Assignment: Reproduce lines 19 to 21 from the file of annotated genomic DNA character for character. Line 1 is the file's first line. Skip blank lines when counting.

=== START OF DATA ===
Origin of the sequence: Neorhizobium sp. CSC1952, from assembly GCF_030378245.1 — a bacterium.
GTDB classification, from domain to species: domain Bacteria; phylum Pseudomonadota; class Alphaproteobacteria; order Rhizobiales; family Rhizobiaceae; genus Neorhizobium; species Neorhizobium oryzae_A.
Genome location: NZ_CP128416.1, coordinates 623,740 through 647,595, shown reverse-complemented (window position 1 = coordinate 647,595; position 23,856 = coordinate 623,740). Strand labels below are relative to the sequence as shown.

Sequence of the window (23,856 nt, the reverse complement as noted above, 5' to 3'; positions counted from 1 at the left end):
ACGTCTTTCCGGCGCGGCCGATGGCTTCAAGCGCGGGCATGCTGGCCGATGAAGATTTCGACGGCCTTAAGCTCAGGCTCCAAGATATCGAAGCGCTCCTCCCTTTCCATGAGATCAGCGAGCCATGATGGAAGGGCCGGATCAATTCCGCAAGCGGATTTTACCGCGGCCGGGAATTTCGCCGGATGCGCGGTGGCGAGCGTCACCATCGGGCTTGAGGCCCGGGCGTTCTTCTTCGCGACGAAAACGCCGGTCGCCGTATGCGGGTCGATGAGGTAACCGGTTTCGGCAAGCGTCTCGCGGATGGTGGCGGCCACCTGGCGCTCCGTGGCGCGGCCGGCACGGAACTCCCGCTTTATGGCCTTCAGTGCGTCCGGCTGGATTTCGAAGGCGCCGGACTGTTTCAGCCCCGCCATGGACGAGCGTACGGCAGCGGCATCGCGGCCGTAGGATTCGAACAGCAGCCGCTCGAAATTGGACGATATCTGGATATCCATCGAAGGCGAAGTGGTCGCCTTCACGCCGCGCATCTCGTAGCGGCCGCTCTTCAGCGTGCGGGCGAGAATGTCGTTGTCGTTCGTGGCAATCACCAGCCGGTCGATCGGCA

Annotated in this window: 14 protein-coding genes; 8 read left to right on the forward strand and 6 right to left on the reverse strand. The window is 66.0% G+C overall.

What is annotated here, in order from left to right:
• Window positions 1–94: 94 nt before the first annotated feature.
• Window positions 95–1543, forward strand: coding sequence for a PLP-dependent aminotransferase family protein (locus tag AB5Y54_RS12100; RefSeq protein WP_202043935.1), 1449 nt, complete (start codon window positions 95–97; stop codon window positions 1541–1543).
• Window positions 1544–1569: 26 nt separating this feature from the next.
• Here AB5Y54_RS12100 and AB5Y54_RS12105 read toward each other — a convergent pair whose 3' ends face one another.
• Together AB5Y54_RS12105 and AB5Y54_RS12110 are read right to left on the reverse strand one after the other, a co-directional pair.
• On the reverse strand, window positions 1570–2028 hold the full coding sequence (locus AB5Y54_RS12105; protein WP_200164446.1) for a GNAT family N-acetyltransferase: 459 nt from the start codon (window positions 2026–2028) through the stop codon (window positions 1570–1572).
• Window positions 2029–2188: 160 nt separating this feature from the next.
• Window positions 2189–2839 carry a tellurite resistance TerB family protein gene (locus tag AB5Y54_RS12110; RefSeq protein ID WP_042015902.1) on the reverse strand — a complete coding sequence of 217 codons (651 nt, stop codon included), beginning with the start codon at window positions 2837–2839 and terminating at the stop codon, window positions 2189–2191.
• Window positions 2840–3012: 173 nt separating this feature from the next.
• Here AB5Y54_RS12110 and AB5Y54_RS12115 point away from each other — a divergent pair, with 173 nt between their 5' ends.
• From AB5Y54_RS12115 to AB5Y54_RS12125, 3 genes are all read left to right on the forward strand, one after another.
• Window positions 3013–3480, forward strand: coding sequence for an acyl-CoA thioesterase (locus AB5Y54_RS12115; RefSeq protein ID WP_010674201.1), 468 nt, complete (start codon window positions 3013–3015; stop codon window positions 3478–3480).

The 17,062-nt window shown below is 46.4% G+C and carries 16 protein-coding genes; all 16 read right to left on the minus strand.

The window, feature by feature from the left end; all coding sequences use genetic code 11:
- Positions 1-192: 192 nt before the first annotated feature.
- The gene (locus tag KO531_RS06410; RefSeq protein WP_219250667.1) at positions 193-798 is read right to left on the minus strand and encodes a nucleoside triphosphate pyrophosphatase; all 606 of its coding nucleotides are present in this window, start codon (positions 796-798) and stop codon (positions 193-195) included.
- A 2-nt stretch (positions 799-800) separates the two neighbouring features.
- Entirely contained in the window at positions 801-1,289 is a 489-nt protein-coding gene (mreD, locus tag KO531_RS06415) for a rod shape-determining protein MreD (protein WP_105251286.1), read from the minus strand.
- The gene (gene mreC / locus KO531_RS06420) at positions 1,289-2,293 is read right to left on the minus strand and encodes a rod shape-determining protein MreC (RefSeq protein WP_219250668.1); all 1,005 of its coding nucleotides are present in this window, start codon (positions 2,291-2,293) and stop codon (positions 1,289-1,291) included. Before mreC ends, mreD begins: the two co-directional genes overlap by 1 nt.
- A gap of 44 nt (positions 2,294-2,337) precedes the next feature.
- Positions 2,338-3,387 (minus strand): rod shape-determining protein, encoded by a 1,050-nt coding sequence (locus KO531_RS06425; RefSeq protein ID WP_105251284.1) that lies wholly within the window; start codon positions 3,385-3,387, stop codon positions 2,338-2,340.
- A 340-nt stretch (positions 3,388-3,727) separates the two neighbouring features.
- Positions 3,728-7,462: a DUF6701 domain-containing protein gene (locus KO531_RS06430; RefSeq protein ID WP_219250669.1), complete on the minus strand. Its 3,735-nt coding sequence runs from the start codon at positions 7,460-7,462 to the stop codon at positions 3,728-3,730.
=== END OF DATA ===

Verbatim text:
• Window positions 3013–3480, forward strand: coding sequence for an acyl-CoA thioesterase (locus AB5Y54_RS12115; RefSeq protein ID WP_010674201.1), 468 nt, complete (start codon window positions 3013–3015; stop codon window positions 3478–3480).

The 17,062-nt window shown below is 46.4% G+C and carries 16 protein-coding genes; all 16 read right to left on the minus strand.

The window, feature by feature from the left end; all coding sequences use genetic code 11: